E-money firms are scandal waiting to happen; deposit protection, more regulation required

Published on 24th July 2020

Rachel Wolcott, Sr. Editor, Regulatory Intelligence Reuters and Accelus News

UK electronic money institutions (EMI) are a client money scandal waiting to happen requiring deposit protection as well as enhanced capital buffers and inclusion in the Senior Managers Regime (SMR), leading industry officials said. Questions about their financial health, which may have been worsened by the pandemic, have made their safeguarding arrangements an area of particularly serious regulatory concern.

“If [EMIs] are becoming systemically important utilities and they have control of people’s money while in transit or they hold these client monies for a while then they have to be regulated in a different way,” said John Byrne, chief executive at Corlytics, a regulatory risk data and analytics company in Dublin.

The 2,000-plus Financial Conduct Authority (FCA)-authorised EMIs, authorised payment institutions (API) and small payment institutions (SPI) operating in the UK are not covered by the Financial Services Compensation Scheme (FSCS). SPIs, which provide the same services as APIs but with smaller amounts of money, lack safeguarding obligations.

That means if EMIs or other payment firms go bust customers may lose their money if safeguarding arrangements have not been made or firms dipped into client money to stay afloat. This lack of FSCS coverage has upped regulators’ sense of urgency around EMIs’ safeguarding of client money, officials said.

The problem first appeared in 2018 when the FCA put Premier FX, a money remittance firm, into administration and some customers lost hundreds of thousands of pounds. The FCA launched a fraud investigation, which continues, in part to discover what happened to Premier FX customers’ money.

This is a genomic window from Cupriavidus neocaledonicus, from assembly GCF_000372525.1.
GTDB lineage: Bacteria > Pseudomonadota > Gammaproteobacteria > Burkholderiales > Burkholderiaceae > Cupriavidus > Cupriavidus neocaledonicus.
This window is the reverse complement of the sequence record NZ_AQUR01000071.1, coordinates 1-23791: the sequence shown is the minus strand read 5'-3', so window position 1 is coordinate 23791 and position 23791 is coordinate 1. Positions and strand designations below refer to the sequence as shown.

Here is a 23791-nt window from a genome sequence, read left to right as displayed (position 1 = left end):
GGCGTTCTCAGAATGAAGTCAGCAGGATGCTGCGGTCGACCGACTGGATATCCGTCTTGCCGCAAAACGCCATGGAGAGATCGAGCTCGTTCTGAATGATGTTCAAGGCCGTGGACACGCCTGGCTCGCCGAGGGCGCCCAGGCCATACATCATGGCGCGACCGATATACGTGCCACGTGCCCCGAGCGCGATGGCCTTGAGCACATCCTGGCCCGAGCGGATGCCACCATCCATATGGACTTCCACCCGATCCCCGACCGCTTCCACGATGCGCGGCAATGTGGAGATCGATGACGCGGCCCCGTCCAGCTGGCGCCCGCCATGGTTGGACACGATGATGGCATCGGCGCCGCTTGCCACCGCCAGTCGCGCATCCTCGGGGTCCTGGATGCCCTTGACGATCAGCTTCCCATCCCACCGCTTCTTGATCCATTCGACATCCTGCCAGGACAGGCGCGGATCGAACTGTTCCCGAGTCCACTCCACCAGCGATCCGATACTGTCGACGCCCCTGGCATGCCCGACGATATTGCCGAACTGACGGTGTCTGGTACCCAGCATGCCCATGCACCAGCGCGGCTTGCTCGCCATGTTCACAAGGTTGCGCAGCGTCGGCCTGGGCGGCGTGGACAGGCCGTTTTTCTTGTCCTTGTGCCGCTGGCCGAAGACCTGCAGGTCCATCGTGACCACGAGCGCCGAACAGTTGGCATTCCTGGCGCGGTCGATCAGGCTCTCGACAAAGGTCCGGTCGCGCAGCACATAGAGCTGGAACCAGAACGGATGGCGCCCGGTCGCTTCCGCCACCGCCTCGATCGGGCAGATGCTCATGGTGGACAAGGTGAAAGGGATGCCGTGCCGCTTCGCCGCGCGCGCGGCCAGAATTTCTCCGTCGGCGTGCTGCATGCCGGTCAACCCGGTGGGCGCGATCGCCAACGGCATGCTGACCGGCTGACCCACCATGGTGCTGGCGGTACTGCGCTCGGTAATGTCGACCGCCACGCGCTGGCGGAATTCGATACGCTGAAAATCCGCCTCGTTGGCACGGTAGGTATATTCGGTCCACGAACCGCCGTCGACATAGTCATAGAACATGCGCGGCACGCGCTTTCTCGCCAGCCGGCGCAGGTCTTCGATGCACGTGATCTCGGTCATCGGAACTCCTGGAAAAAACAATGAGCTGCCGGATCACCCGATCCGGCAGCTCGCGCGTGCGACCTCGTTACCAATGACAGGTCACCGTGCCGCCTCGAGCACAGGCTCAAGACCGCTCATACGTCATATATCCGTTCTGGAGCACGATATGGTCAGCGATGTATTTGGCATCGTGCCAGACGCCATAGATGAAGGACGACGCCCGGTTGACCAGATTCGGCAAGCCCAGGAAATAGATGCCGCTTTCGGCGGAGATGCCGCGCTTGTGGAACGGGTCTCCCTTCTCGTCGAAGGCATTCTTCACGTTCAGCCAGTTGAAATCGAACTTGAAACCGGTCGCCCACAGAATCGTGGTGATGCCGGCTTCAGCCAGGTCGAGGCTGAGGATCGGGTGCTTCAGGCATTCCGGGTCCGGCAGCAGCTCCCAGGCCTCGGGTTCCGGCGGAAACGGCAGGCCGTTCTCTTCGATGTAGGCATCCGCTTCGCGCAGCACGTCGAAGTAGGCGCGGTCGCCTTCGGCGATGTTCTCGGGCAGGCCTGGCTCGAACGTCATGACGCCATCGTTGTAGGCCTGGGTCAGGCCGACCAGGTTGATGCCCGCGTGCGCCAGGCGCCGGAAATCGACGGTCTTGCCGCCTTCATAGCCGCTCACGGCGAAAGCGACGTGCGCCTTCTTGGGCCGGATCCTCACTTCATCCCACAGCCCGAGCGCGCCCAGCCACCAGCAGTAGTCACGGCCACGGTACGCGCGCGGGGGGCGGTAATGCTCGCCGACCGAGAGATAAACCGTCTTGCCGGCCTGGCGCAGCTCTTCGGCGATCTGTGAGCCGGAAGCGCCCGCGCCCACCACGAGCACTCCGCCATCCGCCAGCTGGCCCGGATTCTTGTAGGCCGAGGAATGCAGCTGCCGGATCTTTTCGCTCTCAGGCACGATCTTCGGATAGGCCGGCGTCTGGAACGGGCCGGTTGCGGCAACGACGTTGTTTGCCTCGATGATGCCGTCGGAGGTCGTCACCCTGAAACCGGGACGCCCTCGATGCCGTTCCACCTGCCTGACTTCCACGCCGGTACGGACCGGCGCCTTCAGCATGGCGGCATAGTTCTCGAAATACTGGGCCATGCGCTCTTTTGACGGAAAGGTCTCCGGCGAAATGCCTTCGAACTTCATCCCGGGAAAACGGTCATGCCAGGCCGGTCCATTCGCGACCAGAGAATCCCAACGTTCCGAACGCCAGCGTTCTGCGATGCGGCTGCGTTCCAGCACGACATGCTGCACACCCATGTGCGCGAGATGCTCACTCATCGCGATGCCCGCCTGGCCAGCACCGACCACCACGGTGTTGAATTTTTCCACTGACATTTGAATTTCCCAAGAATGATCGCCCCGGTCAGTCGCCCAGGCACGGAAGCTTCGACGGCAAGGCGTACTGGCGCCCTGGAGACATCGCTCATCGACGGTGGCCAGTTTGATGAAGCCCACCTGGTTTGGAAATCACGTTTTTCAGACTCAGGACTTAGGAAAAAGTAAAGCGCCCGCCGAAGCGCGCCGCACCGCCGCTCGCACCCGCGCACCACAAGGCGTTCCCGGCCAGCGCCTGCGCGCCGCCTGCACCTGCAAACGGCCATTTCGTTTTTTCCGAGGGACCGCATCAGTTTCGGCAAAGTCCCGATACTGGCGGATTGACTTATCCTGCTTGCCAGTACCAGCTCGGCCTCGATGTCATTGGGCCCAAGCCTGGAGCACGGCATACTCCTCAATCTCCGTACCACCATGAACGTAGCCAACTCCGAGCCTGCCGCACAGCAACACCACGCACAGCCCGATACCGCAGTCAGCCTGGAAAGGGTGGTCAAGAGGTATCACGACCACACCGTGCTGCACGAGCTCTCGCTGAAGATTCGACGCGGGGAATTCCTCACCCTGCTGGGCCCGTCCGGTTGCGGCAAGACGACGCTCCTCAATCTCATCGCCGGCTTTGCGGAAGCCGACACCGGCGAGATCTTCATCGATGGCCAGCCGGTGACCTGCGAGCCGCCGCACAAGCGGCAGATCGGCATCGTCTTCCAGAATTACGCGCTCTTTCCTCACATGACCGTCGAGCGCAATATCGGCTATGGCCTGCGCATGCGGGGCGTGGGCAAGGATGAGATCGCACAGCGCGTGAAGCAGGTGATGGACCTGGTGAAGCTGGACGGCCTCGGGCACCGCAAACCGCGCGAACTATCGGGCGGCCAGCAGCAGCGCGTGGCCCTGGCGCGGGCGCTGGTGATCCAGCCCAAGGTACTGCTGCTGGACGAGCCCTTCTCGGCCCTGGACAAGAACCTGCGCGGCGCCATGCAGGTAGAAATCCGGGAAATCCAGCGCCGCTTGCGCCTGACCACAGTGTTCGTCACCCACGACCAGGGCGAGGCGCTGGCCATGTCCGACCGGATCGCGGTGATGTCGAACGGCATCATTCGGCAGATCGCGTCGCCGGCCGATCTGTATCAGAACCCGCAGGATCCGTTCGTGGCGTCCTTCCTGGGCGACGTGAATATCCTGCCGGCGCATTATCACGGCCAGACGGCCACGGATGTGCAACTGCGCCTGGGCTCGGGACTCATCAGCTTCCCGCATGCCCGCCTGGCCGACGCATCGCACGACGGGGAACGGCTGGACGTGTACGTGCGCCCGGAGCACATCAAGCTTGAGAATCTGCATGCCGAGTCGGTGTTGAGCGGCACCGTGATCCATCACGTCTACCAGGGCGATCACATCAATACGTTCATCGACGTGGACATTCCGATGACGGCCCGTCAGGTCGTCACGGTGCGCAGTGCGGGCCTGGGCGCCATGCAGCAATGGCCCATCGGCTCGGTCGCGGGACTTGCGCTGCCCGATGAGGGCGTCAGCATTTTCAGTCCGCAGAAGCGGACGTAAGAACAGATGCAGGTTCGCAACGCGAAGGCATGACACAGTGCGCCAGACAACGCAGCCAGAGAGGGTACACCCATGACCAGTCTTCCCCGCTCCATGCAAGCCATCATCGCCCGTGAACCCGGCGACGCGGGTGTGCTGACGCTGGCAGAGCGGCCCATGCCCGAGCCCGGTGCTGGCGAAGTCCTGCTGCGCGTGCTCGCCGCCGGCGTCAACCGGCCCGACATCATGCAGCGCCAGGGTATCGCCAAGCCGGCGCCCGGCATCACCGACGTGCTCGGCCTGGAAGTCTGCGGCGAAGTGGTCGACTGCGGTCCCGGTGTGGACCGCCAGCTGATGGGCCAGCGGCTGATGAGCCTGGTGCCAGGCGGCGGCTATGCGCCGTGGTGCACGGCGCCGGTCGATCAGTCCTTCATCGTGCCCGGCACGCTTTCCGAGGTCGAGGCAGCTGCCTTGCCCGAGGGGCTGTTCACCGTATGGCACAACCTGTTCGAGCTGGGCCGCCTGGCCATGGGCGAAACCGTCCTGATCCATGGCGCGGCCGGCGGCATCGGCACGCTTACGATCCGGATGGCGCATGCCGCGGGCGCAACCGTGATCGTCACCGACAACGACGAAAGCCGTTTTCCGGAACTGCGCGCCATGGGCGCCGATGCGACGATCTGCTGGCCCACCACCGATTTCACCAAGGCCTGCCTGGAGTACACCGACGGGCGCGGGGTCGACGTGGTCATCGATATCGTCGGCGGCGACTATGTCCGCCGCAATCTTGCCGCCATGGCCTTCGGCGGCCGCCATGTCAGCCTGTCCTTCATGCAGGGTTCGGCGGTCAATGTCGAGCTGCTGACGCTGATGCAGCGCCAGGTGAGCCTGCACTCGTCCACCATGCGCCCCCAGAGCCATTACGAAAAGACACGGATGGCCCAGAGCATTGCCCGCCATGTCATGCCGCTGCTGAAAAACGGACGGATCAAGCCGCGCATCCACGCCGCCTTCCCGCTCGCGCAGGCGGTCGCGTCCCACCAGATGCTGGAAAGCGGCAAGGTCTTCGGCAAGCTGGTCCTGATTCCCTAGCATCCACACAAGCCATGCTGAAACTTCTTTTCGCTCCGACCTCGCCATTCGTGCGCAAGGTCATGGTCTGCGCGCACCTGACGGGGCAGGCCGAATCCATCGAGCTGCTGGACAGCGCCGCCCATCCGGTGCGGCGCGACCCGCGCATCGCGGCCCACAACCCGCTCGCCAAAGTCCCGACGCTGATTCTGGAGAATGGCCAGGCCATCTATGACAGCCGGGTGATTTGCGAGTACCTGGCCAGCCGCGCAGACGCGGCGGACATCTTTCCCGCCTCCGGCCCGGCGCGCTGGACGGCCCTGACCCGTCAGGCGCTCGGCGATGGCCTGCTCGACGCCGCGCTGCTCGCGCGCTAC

DAMN COULD BURST

“[Premier FX] hasn’t really hit the headlines much, probably because it was quite a small firm, although the personal losses for
some individuals were huge. Clearly, if one of the bigger payment firms went down, there would equally be no government-backed compensation scheme for e-money or payment services firms. Many people will think their deposits are protected by compensation schemes if they are dealing with regulated entities, but they are not. It is a bigger scandal that’s waiting to happen, and the regulators and legislators have had plenty of notice,” said Thomas Donegan, a partner in Shearman & Sterling’s London financial institutions advisory and financial regulatory practice.

Payment services firms, EMIs, APIs and SPIs, were established under the Payment Services Regulations separate from the Financial Services and Markets Act 2000 and were excluded from the FSCS.

The FCA’s recent ” Dear CEO” letter and additional guidance to EMIs and payment services firms again highlighted safeguarding arrangements and prudential obligations however for customers of firms in financial trouble now it may be too late.

“Payment services firms do have these segregation requirements effectively similar to client assets, client money, but we’ve seen before with firms like Lehman and MF Global that firms don’t always segregate client money correctly. We’ve seen countless times going back to almost every banking scandal over the last 30 years that when firms are in trouble you often find people scooping into the client money to stay afloat. If everyone segregates client money properly, never mis-applies, in theory there should be some client money there. However customers are looking at an insolvency process that can last 10 years whereas the FSCS can be done within a week or in complicated cases a year and a half,” Donegan said.

LEGISLATION NEEDED

The UK government should enact legislation to bring EMI and other payment services firms into the FSCS, he said.

Unfortunately, it often takes firm failures — and there could be several — for the FCA be able to issue tougher guidance, a senior official said. It will be a while before enforcement actions appear, but experts expect several, just like the regular fines for client money failings meted out over the past six years.

Byrne said: “The big payment providers need to be regulated from a prudential point of view rather than just a conduct of business point of view. There isn’t enough prudential regulation on the bigger firms. Can they stay in business without capital injections all the time from the private equity side? They can’t hold capital if they run through it at a rate of knots,”

THE FCA AND EMIs: STEEP LEARNING CURVE

The first Payments Services Directive (PSD) came into force in 2007, followed by several updates PSD2 in 2018 and the Electronic Money Regulations 2011 ( EMR).